Trish: Fabulous. Tell me about the weekly events that you facilitate for clients.

Doug: We have what we call online webinars and the webinars are in two formats. They're online broadcasts that we have and we take the soft skills and the hard skills that are required to be an entrepreneur and we speak to those and we also have workshops where individuals can attend and let's want to discuss the formation of a company and how should we structure this should be a sole proprietorship or a limited company or a partnership. And what I do is take them through the worksheets which enable them to decide which way the company should be structured and they can ask questions online. They can meet with the other participants and we make it an open forum and as friendly as we possibly can. We offer this on Tuesdays and on Thursdays it's across the country if unfortunately the individual can't make any one of the broadcasts they can get a recording very similar to how you do yours as well.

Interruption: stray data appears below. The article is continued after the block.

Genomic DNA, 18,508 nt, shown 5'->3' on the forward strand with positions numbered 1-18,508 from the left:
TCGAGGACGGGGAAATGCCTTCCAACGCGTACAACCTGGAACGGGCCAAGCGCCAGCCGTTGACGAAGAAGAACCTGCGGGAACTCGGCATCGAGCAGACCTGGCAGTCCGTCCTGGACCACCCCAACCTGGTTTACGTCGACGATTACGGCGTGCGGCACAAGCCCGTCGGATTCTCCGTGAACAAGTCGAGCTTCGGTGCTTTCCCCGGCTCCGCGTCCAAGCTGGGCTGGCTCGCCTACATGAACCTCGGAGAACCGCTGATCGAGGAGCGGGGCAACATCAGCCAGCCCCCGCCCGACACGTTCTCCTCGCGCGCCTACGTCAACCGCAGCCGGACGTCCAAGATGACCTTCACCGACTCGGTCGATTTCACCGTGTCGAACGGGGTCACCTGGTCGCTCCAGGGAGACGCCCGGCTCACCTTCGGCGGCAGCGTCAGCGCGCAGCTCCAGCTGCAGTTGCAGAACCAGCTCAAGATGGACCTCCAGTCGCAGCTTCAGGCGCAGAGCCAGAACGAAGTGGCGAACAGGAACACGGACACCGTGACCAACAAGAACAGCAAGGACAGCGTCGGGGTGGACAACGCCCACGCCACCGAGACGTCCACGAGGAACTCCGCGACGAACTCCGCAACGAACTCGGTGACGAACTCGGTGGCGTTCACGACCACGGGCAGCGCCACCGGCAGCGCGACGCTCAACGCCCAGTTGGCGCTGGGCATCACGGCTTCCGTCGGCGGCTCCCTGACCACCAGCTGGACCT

Trish: Fabulous really fabulous. We're going to take a quick break for a commercial. When we come back we're going to talk more about how you've made this program fully accessible to people with disabilities. We'll be right back.

Devon has been with this company for over five years since before his legs started giving him trouble. He loves his job. He's great at it and he plans to stay with the company till retirement if possible. Problem is it's getting difficult for him to walk from his desk to the washroom. His supervisor Aisha lets Devon know that she's noticed he's having some trouble. She suggests they move his desk closer to the entrance and the washroom. Devon is revealed and agrees. This is an example of a basic accommodation that helps make a workplace inclusive. Did you know that 50% of accommodations don't cost a dime and 80% cost $500 or less. The inclusion of people with disabilities in the workforce is the best answer to our current labor shortages and making businesses accessible to customers with disabilities sees you tapping into their thirty two billion dollar spending power. Sound good, then let it changing paces warm and friendly experts take you by the hand and walk you through the steps to making your business accessible to everyone. Visit us at changingpaces.com today.